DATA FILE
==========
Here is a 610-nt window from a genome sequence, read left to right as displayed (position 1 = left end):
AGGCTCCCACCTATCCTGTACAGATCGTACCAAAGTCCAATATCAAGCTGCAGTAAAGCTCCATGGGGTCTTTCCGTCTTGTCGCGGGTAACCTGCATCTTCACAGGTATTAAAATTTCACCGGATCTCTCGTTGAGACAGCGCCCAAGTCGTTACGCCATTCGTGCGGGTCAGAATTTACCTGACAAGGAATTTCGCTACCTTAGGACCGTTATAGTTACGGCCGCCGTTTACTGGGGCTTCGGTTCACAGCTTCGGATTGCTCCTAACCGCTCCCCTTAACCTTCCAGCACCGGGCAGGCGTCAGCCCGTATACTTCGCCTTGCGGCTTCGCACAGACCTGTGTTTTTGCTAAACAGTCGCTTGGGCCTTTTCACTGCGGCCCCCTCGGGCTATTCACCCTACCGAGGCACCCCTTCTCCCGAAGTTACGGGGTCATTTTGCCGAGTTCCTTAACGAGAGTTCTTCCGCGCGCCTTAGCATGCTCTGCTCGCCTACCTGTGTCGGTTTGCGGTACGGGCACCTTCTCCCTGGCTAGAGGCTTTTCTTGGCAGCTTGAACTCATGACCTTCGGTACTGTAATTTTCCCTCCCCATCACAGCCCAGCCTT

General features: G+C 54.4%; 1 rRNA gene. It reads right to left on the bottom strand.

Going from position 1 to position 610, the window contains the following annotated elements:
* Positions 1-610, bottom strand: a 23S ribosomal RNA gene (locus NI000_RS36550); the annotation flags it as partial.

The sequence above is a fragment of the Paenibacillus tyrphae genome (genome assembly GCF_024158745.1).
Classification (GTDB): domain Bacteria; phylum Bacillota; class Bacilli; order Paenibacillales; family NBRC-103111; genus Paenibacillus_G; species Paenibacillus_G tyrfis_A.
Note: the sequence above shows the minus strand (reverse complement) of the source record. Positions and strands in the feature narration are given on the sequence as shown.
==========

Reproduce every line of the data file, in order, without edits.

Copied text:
Here is a 610-nt window from a genome sequence, read left to right as displayed (position 1 = left end):
AGGCTCCCACCTATCCTGTACAGATCGTACCAAAGTCCAATATCAAGCTGCAGTAAAGCTCCATGGGGTCTTTCCGTCTTGTCGCGGGTAACCTGCATCTTCACAGGTATTAAAATTTCACCGGATCTCTCGTTGAGACAGCGCCCAAGTCGTTACGCCATTCGTGCGGGTCAGAATTTACCTGACAAGGAATTTCGCTACCTTAGGACCGTTATAGTTACGGCCGCCGTTTACTGGGGCTTCGGTTCACAGCTTCGGATTGCTCCTAACCGCTCCCCTTAACCTTCCAGCACCGGGCAGGCGTCAGCCCGTATACTTCGCCTTGCGGCTTCGCACAGACCTGTGTTTTTGCTAAACAGTCGCTTGGGCCTTTTCACTGCGGCCCCCTCGGGCTATTCACCCTACCGAGGCACCCCTTCTCCCGAAGTTACGGGGTCATTTTGCCGAGTTCCTTAACGAGAGTTCTTCCGCGCGCCTTAGCATGCTCTGCTCGCCTACCTGTGTCGGTTTGCGGTACGGGCACCTTCTCCCTGGCTAGAGGCTTTTCTTGGCAGCTTGAACTCATGACCTTCGGTACTGTAATTTTCCCTCCCCATCACAGCCCAGCCTT

General features: G+C 54.4%; 1 rRNA gene. It reads right to left on the bottom strand.

Going from position 1 to position 610, the window contains the following annotated elements:
* Positions 1-610, bottom strand: a 23S ribosomal RNA gene (locus NI000_RS36550); the annotation flags it as partial.

The sequence above is a fragment of the Paenibacillus tyrphae genome (genome assembly GCF_024158745.1).
Classification (GTDB): domain Bacteria; phylum Bacillota; class Bacilli; order Paenibacillales; family NBRC-103111; genus Paenibacillus_G; species Paenibacillus_G tyrfis_A.
Note: the sequence above shows the minus strand (reverse complement) of the source record. Positions and strands in the feature narration are given on the sequence as shown.